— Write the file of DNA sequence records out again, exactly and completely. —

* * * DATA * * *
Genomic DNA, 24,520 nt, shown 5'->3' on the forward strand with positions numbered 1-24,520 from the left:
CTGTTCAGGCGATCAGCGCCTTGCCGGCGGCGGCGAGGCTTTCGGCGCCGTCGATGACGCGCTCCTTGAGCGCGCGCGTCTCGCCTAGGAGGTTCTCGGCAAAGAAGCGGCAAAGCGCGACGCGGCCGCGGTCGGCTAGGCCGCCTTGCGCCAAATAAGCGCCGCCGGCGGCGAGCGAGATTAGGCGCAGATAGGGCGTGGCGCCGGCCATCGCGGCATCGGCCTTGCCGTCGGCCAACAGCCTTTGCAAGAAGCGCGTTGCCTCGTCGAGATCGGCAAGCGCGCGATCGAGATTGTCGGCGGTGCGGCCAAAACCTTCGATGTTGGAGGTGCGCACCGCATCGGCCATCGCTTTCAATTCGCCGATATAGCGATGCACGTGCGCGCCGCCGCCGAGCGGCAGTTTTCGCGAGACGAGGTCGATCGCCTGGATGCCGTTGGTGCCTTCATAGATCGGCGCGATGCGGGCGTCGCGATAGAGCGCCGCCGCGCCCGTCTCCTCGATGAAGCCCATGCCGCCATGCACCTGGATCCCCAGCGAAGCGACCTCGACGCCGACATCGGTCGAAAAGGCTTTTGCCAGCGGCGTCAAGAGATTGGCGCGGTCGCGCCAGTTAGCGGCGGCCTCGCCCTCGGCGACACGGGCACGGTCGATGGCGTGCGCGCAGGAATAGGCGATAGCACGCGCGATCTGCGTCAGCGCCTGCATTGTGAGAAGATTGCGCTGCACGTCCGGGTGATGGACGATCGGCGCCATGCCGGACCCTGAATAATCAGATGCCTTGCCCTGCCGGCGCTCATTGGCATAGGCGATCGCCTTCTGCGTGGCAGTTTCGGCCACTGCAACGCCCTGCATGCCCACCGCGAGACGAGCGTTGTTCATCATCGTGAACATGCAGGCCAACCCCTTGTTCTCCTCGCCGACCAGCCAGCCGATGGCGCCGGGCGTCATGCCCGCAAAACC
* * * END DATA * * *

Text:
Genomic DNA, 24,520 nt, shown 5'->3' on the forward strand with positions numbered 1-24,520 from the left:
CTGTTCAGGCGATCAGCGCCTTGCCGGCGGCGGCGAGGCTTTCGGCGCCGTCGATGACGCGCTCCTTGAGCGCGCGCGTCTCGCCTAGGAGGTTCTCGGCAAAGAAGCGGCAAAGCGCGACGCGGCCGCGGTCGGCTAGGCCGCCTTGCGCCAAATAAGCGCCGCCGGCGGCGAGCGAGATTAGGCGCAGATAGGGCGTGGCGCCGGCCATCGCGGCATCGGCCTTGCCGTCGGCCAACAGCCTTTGCAAGAAGCGCGTTGCCTCGTCGAGATCGGCAAGCGCGCGATCGAGATTGTCGGCGGTGCGGCCAAAACCTTCGATGTTGGAGGTGCGCACCGCATCGGCCATCGCTTTCAATTCGCCGATATAGCGATGCACGTGCGCGCCGCCGCCGAGCGGCAGTTTTCGCGAGACGAGGTCGATCGCCTGGATGCCGTTGGTGCCTTCATAGATCGGCGCGATGCGGGCGTCGCGATAGAGCGCCGCCGCGCCCGTCTCCTCGATGAAGCCCATGCCGCCATGCACCTGGATCCCCAGCGAAGCGACCTCGACGCCGACATCGGTCGAAAAGGCTTTTGCCAGCGGCGTCAAGAGATTGGCGCGGTCGCGCCAGTTAGCGGCGGCCTCGCCCTCGGCGACACGGGCACGGTCGATGGCGTGCGCGCAGGAATAGGCGATAGCACGCGCGATCTGCGTCAGCGCCTGCATTGTGAGAAGATTGCGCTGCACGTCCGGGTGATGGACGATCGGCGCCATGCCGGACCCTGAATAATCAGATGCCTTGCCCTGCCGGCGCTCATTGGCATAGGCGATCGCCTTCTGCGTGGCAGTTTCGGCCACTGCAACGCCCTGCATGCCCACCGCGAGACGAGCGTTGTTCATCATCGTGAACATGCAGGCCAACCCCTTGTTCTCCTCGCCGACCAGCCAGCCGATGGCGCCGGGCGTCATGCCCGCAAAACC